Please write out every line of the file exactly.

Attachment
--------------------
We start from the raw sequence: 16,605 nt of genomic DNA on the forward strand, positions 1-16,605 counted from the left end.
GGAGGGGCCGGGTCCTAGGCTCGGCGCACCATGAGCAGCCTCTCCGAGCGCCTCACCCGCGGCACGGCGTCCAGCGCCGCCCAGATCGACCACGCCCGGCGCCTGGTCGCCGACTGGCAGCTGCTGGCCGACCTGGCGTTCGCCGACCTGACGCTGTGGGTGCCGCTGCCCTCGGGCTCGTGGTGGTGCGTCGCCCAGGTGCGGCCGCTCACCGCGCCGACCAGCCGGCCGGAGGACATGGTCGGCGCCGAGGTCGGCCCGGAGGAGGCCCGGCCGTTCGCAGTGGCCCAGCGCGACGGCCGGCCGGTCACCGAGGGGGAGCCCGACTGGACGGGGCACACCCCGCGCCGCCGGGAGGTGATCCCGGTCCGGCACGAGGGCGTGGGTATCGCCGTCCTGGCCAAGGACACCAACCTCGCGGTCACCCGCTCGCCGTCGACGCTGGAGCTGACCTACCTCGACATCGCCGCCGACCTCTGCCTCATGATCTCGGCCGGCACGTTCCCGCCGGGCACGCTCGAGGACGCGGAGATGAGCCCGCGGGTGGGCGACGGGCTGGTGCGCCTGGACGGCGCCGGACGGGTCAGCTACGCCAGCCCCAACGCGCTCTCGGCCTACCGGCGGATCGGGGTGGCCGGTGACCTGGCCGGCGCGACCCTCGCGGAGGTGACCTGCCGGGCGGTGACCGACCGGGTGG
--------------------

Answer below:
We start from the raw sequence: 16,605 nt of genomic DNA on the forward strand, positions 1-16,605 counted from the left end.
GGAGGGGCCGGGTCCTAGGCTCGGCGCACCATGAGCAGCCTCTCCGAGCGCCTCACCCGCGGCACGGCGTCCAGCGCCGCCCAGATCGACCACGCCCGGCGCCTGGTCGCCGACTGGCAGCTGCTGGCCGACCTGGCGTTCGCCGACCTGACGCTGTGGGTGCCGCTGCCCTCGGGCTCGTGGTGGTGCGTCGCCCAGGTGCGGCCGCTCACCGCGCCGACCAGCCGGCCGGAGGACATGGTCGGCGCCGAGGTCGGCCCGGAGGAGGCCCGGCCGTTCGCAGTGGCCCAGCGCGACGGCCGGCCGGTCACCGAGGGGGAGCCCGACTGGACGGGGCACACCCCGCGCCGCCGGGAGGTGATCCCGGTCCGGCACGAGGGCGTGGGTATCGCCGTCCTGGCCAAGGACACCAACCTCGCGGTCACCCGCTCGCCGTCGACGCTGGAGCTGACCTACCTCGACATCGCCGCCGACCTCTGCCTCATGATCTCGGCCGGCACGTTCCCGCCGGGCACGCTCGAGGACGCGGAGATGAGCCCGCGGGTGGGCGACGGGCTGGTGCGCCTGGACGGCGCCGGACGGGTCAGCTACGCCAGCCCCAACGCGCTCTCGGCCTACCGGCGGATCGGGGTGGCCGGTGACCTGGCCGGCGCGACCCTCGCGGAGGTGACCTGCCGGGCGGTGACCGACCGGGTGG